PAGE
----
Another addition to the second edition is information on the increasingly sticky subject of the legality of artifact collection, touching not only on antiquity laws but also building on a common sense code of ethics he establishes early on in the book. (Word of warning to site diggers however; he is adamant that sites should never be dug or excavated, and there is indeed validity to his admonition that valuable information is irretrievably lost in such activities.)
The variety of materials utilized and the methods for working (and reworking) them are well covered. Yeager has included many of his own line drawings and photographs to illustrate hafting, basic terminology and a wide variety of artifact types. There are also seven pages of diagrams of basic projectile points, the period of their manufacture and geographical distribution, enough for basic identification purposes for the amateur though far from all inclusive.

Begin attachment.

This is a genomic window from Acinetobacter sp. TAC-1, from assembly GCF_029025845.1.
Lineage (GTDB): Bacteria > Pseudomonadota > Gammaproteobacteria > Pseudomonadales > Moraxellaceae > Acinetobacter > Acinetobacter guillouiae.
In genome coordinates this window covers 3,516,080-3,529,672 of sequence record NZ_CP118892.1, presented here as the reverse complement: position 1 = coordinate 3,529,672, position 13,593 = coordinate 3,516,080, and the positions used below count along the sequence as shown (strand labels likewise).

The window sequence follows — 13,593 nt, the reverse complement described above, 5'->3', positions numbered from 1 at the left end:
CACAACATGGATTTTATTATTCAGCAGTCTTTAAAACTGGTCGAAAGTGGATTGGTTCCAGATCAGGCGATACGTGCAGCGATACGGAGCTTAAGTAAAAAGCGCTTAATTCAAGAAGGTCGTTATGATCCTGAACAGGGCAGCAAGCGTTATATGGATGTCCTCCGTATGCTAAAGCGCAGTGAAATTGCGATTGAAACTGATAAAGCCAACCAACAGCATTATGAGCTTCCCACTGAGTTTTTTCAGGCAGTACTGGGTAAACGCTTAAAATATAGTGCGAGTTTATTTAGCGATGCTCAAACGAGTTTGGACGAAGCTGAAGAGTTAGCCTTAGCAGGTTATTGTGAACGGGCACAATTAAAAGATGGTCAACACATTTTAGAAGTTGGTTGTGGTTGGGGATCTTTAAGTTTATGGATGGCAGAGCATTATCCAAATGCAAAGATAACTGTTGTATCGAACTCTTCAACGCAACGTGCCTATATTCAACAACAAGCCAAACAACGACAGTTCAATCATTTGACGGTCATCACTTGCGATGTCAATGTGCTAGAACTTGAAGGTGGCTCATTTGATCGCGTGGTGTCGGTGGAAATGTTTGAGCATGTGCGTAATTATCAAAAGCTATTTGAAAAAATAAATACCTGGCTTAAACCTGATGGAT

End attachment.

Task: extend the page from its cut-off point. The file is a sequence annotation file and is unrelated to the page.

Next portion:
There are two practical chapters on where and how to hunt for artifacts, both of which are useful for the beginner and more experienced surface hunter alike. There are tips on how to use USGS and BLM maps which can be helpful in locating possible site locations and, in the case of BLM, avoiding falling afoul of federal laws. Flintknapping is briefly discussed with an eye to better understanding lithic technology. The importance of proper archiving and documentation of points is covered, as well as information on getting more involved in local archaeological organizations and activities.
This updated basic introduction will be a welcome addition
surface hunter’s library, and would make a wonderful gift for any
avocationalist. It’s available directly from the Pruett
website here for
reviewed by Charles Swenson
|A Projectile Point
the Upper Mississippi River Valley
by Robert F. Boszhardt
University of Iowa Press 2003 1st. ed ISBN# 0-87745-870-7 paperback